At a time when the financial industry was experiencing some of its worst stresses since the Great Depression, two banks swooped
into the Indianapolis area and made acquisitions.
In September 2008, Muncie-based First Merchants Corp. acquired Lincoln Bancorp. Lincoln, headquartered in Plainfield, went for $78 million.
Then, nearly a year ago, in September 2009, Cincinnati-based First Financial Bancorp took over $2.1 billion in deposits of Irwin Financial Corp. in a deal brokered by the Federal Deposit Insurance Corp. Columbus-based Irwin collapsed under the weight of soured mortgages and was shuttered by the FDIC.
First Merchants and First Financial both have finished digesting their deals. The following is a synopsis of the status of the institutions in the Indianapolis area and their plans for the market.
First Merchants laid off 60 of Lincoln’s 210 employees, mostly in back-office operations. The layoffs were planned as part of the deal and were not a result of the recession, First Merchants officials say.
First Merchants since has added 15 employees, including mortgage originators, loan officers and a senior trust officer.
All of the 14 Lincoln branches remain open, as do the four existing First Merchants locations in Carmel.
Checking, money markets, savings accounts, IRAs and other non-time deposits are up 6 percent, to $18 million, from June 2009 to June 2010, said Mike Hurst, who manages First Merchants’ commercial lending in the Indianapolis market. The figures are from former Lincoln branches as well as the Hamilton County branch where commercial loans are originated.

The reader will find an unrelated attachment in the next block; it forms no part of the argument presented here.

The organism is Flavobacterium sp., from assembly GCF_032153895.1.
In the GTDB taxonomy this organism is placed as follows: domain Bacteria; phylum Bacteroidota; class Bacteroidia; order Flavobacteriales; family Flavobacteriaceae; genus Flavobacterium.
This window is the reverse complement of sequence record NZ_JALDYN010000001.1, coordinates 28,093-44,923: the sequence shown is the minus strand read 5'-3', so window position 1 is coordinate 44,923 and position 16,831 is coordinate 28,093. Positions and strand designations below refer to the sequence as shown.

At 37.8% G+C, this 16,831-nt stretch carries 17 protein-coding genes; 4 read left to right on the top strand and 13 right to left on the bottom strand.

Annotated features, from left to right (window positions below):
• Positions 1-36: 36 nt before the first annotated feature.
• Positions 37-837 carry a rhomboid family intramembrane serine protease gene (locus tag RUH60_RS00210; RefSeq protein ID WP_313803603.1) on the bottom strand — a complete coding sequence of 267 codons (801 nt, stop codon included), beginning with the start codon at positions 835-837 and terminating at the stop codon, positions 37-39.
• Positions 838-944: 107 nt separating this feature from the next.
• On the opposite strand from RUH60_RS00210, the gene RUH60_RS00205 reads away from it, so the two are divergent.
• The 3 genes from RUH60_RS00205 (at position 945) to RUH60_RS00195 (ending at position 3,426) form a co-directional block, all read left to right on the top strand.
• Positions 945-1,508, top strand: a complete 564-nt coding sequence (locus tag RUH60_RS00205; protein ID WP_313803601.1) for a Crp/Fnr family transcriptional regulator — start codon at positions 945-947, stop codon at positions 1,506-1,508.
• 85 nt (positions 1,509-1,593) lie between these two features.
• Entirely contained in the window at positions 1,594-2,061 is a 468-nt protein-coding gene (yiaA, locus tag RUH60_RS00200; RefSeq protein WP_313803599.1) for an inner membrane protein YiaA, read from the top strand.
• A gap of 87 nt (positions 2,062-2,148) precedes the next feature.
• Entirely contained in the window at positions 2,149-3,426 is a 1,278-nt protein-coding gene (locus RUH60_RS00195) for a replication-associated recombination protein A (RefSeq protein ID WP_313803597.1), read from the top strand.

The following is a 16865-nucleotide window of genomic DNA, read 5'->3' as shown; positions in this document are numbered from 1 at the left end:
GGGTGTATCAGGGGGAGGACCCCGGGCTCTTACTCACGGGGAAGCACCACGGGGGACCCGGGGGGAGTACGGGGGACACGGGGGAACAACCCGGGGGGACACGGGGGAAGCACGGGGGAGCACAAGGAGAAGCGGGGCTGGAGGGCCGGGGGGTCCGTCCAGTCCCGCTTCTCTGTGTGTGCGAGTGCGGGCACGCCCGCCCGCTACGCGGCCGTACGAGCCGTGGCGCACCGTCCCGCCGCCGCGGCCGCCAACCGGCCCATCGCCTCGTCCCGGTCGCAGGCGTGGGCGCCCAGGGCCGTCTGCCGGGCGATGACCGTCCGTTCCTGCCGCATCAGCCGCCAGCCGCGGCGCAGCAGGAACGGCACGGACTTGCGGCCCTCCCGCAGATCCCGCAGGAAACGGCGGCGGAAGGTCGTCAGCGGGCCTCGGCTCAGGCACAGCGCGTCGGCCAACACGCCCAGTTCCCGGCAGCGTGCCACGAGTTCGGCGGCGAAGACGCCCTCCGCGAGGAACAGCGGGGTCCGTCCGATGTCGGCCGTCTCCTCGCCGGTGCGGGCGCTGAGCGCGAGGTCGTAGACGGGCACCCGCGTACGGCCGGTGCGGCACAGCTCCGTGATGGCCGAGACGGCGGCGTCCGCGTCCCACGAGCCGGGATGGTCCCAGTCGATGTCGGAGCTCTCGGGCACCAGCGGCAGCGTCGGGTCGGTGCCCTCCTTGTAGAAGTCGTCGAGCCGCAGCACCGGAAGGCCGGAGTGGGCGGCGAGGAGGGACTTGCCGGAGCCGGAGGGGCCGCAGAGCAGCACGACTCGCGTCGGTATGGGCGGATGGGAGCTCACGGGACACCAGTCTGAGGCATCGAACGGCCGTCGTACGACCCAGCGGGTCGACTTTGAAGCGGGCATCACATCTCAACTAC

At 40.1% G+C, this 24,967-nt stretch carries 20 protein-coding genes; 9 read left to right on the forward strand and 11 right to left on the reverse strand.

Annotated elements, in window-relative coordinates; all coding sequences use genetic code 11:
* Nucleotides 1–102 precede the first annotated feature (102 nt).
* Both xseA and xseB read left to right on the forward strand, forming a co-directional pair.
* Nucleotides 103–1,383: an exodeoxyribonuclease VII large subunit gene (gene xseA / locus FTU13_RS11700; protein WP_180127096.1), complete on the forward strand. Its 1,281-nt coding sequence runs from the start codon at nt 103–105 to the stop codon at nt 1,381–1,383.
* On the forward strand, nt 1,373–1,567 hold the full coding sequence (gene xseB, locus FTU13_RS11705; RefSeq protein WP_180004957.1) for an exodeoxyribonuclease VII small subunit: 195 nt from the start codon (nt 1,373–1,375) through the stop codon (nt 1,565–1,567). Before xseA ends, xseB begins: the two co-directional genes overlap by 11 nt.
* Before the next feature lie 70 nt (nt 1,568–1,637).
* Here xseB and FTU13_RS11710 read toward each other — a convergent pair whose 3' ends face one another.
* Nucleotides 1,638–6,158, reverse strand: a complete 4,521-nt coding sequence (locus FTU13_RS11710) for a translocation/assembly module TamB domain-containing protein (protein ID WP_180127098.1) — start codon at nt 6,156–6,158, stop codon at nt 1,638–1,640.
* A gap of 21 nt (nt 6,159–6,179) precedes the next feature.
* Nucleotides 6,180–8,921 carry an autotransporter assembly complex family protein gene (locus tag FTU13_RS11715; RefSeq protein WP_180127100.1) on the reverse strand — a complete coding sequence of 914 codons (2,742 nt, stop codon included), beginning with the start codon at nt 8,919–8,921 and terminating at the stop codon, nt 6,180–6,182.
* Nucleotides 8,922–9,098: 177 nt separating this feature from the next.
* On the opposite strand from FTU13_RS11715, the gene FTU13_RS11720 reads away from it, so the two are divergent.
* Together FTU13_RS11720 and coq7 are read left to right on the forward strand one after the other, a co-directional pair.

The increase came from both existing and new customers, Hurst said.
First Merchants plans to add branches beginning in 12 to 18 months, said Jerry Engle, Lincoln’s president and now First Merchants’ president for its Indianapolis market. Boone County will get at least one. First Merchants also has decided to expand into Marion County from Lincoln’s strengths in Hendricks and Johnson counties; the main question now is whether to stay inside or outside of Interstate 465.
Before moving ahead with brick-and-mortar, First Merchants plans to work through its nonperforming assets. Nearly 3.4 percent of its assets fit the status—about triple banks’ target in normal times.
“Clearly, First Merchants is going to be internally focused on solving these credit quality issues,” said Mike Renninger, a bank analyst based in Carmel.
First Financial made out like a bandit by taking over $2.1 billion in Irwin deposits for only a 1-percent premium.
The Cincinnati institution finished the conversion in February this year.
At least one employee has been added at each of the three Irwin branches in the Indianapolis area received as part of the deal, and the institution is looking to ramp up U.S. Small Business Administration lending, which is one of its strengths in Ohio.
The downtown branch has been moved from 300 N. Meridian St. to the Gibson Building in the 400 block of North Capitol Avenue.
First Financial plans to add branches in Indianapolis and surrounding counties, but isn’t tipping its hand about timetables or precise locations.
Renninger, the analyst, said First Financial is now theoretically large enough that it could use cash to swallow any Indiana-based bank except for First Merchants; 1st Source Corp. in South Bend; First Financial Corp. in Terre Haute; Lakeland Financial Corp. in Warsaw; MainSource Financial Group in Greensburg; and Integra Bank Corp. and Old National Bancorp, both in Evansville.
Mainly, Renninger predicted, First Financial will want to expand its presence in Indianapolis suburbs.
Fueling that push will likely be First Financial CEO Claude Davis, Renninger said. Davis, he noted, jumped from Irwin to First Financial in 2004, but not before running Irwin’s commercial bank for seven years—and likely amassing a reasonably good understanding of which Irwin loans to keep and which ones to hand to the FDIC.
Moreover, the former Carmel resident is a Butler University grad and now a Butler trustee, so he knows something about the market.•